By Evie Andreou
New faces on the drugs price-control committee are part of the government’s plan to reduce the price of medicines, Health Minister Philippos Patsalis told a joint session of House health and public expenditure control committees on Tuesday.
The minister said the bulk of the committee was made up of representatives of pharmaceutical companies, importers and pharmacists, something that did not happen in most European countries.
Auditor general Odysseas Michaelides, also at the session agreed: “It is unthinkable and it is probably the root of evil the fact that people with business interests participate and have a say in the committee that controls drug prices,” he said.
Following the findings of the World Health Organisation (WHO) report on Cyprus, which called for an immediate across-the-board reduction of 8-8.5 per cent on the price of medicines, Patsalis reiterated the government’s commitment to reduce medicine prices by 10 per cent by January 1.
A decree is also to be issued in March aiming at a new pricing policy, which will be based on the suggestions of a reconstituted drugs price-control committee and of the WHO. This should bring a further decrease in medicine prices, the minister said.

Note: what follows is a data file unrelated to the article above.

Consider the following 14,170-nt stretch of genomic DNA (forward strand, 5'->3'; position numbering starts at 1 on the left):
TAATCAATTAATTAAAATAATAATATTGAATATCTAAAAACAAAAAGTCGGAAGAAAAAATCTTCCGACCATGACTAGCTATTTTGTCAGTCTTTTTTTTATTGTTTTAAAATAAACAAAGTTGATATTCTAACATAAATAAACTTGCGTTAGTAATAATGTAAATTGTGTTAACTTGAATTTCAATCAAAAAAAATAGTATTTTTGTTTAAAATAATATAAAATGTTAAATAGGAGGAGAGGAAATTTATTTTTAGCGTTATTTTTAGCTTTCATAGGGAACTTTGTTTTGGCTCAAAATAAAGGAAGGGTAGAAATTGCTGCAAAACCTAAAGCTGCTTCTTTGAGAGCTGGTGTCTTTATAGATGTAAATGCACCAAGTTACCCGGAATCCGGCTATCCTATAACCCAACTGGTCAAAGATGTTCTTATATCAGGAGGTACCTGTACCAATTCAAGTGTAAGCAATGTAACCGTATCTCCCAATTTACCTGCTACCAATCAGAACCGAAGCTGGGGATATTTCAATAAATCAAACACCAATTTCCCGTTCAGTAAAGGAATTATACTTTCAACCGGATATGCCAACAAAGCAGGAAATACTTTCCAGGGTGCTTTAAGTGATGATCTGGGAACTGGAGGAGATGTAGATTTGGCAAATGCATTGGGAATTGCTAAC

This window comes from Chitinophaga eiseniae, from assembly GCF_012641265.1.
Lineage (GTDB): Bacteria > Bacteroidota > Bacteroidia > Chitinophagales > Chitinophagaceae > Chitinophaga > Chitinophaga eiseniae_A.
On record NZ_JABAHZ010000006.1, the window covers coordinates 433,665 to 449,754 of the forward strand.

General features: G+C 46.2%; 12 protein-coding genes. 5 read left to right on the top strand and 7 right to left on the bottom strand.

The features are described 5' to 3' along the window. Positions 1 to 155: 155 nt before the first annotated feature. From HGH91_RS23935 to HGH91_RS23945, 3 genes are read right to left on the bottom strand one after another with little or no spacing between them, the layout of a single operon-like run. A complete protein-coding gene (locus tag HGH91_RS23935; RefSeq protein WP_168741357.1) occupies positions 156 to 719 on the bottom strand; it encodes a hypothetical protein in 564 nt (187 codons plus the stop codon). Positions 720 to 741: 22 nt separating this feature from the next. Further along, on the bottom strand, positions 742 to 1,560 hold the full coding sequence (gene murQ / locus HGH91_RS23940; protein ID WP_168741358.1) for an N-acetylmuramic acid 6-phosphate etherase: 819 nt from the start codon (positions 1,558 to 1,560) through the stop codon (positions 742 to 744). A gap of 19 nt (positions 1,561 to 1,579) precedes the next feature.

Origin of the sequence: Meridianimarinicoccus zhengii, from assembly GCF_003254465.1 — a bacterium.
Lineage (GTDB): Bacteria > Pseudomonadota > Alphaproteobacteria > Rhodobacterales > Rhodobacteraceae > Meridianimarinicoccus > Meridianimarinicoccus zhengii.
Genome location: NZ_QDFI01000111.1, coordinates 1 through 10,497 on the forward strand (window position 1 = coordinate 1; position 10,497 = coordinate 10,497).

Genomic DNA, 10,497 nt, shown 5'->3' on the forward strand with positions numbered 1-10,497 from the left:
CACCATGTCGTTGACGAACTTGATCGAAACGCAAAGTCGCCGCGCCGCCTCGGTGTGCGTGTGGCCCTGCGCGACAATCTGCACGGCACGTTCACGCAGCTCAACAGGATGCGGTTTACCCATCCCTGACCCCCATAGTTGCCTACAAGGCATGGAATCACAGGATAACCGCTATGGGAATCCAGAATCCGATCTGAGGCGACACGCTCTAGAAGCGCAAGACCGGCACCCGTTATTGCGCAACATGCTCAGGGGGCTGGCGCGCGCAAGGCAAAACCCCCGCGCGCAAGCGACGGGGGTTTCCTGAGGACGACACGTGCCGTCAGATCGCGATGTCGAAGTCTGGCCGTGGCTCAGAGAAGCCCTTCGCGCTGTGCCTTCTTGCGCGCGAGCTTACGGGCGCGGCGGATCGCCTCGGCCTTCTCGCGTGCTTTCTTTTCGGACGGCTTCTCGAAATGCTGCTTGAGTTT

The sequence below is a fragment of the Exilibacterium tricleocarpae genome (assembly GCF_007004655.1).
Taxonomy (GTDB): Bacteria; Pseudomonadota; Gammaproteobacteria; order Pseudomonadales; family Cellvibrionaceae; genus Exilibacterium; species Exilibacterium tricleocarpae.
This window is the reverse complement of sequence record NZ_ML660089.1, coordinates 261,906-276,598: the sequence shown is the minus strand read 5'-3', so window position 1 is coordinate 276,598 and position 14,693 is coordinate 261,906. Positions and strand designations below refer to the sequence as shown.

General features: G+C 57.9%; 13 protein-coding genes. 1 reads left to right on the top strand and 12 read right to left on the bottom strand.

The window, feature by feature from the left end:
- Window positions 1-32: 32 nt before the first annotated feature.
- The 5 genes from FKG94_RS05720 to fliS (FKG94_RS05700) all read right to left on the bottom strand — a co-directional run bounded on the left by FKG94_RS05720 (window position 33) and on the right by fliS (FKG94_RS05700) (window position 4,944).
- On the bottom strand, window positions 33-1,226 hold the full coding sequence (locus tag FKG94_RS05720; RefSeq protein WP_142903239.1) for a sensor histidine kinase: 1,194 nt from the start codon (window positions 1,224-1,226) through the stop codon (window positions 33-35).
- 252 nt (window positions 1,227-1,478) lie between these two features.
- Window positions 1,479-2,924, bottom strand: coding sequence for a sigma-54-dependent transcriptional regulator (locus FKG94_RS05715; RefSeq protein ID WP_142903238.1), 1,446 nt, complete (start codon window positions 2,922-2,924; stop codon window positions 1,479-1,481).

Patsalis said that in January 2016, when the second phase of the National Health Scheme will be implemented, the unification of the public and private medicine sectors will see a further drop in prices.
Former health ministers Stavros Malas and Christos Patsalides were also at the committee meeting, where the findings of the investigation initiated by Patsalis on inflated drug prices between 2009 and 2012, was raised.
Malas and Patsalides were both considered responsible for ineffectively monitoring drug prices. Reportedly Malas said the probe was politically motivated, while Patsalides said that some of the conclusions were arbitrary.
Patsalis said that he had no say in the investigation and that he had ordered the probe after receiving reports from the Auditor-general’s office, which had concluded that millions had been squandered in recent years because the drugs pricing-committee had falsely used Greece as the “least expensive” country in its price benchmarking, at a time when prices in Greece were quite expensive.